• Housecall: Are you considering cosmetic surgery?

a close-up of a middle-aged man's face marked with lines for plastic or cosmetic surgery

Cosmetic surgery: What to know beforehand
Cosmetic surgery, a subspecialty of plastic surgery that includes surgical and nonsurgical procedures, might seem like an easy way to shave years off your appearance or improve your physique. But there are risks and limitations. Know what to consider before surgery, how to find a surgeon and what questions to ask.

Pseudobulbar affect
Pseudobulbar affect is a condition that's characterized by episodes of sudden uncontrollable and inappropriate laughing or crying. It typically occurs in people with certain neurological conditions or injuries, which might affect the way the brain controls emotion. The condition often goes undiagnosed or is mistaken for mood disorders. Once diagnosed, however, it can be managed with medication. Learn more about the symptoms and causes of pseudobulbar affect.

What causes olfactory hallucinations?
With olfactory hallucinations, or phantosmia, you detect smells that aren't present in your environment. The odors detected in phantosmia vary from person to person and may be foul or pleasant. They can occur in one or both nostrils. The phantom smells may be constant or come and go. Learn more from Dr. Jerry Swanson, a Mayo Clinic neurologist.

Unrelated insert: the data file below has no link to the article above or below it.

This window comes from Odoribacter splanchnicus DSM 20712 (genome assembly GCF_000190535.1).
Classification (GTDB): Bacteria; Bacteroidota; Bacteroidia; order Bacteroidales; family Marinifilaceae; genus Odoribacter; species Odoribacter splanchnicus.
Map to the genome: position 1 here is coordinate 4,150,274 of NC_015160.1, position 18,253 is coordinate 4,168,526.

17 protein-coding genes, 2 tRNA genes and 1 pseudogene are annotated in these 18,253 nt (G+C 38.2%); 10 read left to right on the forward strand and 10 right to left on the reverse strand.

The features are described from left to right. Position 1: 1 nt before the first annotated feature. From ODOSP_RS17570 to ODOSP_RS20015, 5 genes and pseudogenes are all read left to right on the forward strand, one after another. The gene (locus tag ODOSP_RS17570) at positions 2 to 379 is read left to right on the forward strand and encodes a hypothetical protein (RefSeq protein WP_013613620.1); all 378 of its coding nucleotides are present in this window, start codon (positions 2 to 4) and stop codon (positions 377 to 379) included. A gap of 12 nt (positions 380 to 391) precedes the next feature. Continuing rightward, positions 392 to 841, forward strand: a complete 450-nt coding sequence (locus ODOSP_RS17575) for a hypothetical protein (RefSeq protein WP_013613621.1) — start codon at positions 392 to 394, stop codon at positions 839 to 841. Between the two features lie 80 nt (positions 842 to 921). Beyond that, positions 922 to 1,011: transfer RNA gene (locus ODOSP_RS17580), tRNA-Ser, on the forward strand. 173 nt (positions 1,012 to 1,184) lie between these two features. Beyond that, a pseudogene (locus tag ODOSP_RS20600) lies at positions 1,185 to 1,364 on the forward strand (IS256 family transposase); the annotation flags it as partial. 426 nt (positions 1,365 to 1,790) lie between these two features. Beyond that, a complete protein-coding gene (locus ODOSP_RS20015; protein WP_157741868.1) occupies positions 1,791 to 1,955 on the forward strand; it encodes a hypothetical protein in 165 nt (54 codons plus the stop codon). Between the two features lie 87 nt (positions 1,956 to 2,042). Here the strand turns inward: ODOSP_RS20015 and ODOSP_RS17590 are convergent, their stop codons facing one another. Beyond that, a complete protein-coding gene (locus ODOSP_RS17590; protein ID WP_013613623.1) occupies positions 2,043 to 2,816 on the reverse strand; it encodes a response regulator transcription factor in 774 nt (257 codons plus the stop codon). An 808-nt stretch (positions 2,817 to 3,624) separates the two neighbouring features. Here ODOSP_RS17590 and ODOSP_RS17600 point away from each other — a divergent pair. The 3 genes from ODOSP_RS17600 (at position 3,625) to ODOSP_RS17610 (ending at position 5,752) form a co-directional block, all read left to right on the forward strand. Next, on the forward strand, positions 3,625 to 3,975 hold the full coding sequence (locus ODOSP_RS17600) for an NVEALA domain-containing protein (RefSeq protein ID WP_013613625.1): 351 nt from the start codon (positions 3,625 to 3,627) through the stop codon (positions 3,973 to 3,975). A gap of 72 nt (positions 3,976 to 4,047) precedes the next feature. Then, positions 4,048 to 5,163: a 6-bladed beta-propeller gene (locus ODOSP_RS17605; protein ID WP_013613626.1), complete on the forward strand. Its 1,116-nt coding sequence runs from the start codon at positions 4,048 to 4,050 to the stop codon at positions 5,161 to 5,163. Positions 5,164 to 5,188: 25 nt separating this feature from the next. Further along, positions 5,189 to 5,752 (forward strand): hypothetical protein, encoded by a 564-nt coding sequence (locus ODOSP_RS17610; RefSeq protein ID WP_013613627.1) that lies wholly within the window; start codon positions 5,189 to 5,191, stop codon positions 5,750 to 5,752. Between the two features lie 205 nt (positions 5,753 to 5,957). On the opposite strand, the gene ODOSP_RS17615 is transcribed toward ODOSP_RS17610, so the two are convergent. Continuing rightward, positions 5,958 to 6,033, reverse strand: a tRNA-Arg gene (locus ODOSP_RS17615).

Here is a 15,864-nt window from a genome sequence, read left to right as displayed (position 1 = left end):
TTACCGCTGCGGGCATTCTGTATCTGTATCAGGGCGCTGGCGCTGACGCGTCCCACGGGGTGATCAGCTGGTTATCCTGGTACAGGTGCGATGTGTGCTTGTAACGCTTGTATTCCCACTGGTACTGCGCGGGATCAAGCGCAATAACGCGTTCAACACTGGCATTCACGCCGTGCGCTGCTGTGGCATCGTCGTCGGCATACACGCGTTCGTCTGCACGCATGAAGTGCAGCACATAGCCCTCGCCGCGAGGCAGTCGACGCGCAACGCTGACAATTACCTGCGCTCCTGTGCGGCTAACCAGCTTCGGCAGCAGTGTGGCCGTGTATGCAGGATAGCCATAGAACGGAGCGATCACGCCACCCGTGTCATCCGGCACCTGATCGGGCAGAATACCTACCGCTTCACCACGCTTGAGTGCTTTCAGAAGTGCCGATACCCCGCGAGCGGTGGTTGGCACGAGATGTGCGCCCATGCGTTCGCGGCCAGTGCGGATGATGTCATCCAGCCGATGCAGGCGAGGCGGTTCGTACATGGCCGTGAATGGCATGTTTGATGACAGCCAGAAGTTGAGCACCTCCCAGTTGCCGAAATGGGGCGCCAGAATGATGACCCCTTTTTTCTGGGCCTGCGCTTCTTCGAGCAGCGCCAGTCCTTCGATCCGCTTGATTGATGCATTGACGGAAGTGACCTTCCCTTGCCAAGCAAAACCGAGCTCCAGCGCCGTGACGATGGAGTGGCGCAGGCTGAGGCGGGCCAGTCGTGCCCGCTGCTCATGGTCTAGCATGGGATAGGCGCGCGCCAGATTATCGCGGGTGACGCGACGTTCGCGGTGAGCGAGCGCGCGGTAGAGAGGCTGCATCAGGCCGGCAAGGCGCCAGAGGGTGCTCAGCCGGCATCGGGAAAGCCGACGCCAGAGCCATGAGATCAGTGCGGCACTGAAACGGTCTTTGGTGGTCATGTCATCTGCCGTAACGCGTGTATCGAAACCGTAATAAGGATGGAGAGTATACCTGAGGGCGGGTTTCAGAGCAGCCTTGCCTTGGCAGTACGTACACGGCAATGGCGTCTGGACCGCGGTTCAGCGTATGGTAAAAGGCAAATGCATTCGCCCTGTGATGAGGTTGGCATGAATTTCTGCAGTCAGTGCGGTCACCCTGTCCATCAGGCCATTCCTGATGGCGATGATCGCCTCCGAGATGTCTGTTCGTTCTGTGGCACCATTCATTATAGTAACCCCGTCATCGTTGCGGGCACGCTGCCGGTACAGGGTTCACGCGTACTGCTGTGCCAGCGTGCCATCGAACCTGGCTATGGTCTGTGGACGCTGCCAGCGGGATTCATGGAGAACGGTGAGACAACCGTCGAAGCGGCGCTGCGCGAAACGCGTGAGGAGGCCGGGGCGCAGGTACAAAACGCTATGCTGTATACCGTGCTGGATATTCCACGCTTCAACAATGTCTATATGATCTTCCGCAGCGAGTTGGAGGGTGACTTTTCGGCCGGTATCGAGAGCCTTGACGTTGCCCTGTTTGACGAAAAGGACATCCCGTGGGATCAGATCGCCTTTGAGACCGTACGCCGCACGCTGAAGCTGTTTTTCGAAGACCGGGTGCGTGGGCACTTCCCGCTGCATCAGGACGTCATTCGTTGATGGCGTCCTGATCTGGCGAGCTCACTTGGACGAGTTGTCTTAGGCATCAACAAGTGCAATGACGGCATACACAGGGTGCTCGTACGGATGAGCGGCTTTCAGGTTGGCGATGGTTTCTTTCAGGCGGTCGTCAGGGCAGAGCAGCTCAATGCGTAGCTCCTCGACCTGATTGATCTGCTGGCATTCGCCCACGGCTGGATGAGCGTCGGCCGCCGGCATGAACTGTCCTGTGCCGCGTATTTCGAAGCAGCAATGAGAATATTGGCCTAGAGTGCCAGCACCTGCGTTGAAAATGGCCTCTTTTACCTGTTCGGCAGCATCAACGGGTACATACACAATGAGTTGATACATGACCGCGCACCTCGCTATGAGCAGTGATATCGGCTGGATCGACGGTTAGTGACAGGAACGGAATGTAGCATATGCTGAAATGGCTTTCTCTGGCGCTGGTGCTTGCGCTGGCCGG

Is body weight training effective for strength training?
Body weight training — using only your body weight for resistance — can be an effective type of strength training. The resistance training effect you get from using your body weight can be as effective as training with free weights or weight machines. Learn more from Dr. Edward Laskowski, a Mayo Clinic physical medicine and rehabilitation specialist and co-director of the Mayo Clinic Sports Medicine Center.

Broken heart syndrome
Slideshow: Office stretches
Age spots (liver spots)

Braised kale with cherry tomatoes

Smoked gouda and vegetable poached egg sandwich
Hot ham and cheese sandwiches with mushrooms
Turkey pesto melt

Act 'FAST' if you suspect stroke
If you notice any signs or symptoms of a stroke, even if they seem to fluctuate or disappear, remember to act "FAST," which stands for:

  • Face: Ask the person to smile. Does one side of the face droop?
  • Arms: Ask the person to raise both arms. Does one arm drift downward? Or is one arm unable to rise up?
  • Speech: Ask the person to repeat a simple phrase. Is the person's speech slurred or strange?
  • Time: If you observe any of these signs, call 911 immediately.

Need practical advice on diet and exercise? Want creative solutions for stress and other lifestyle issues? Discover more healthy lifestyle topics at mayoclinic.org.

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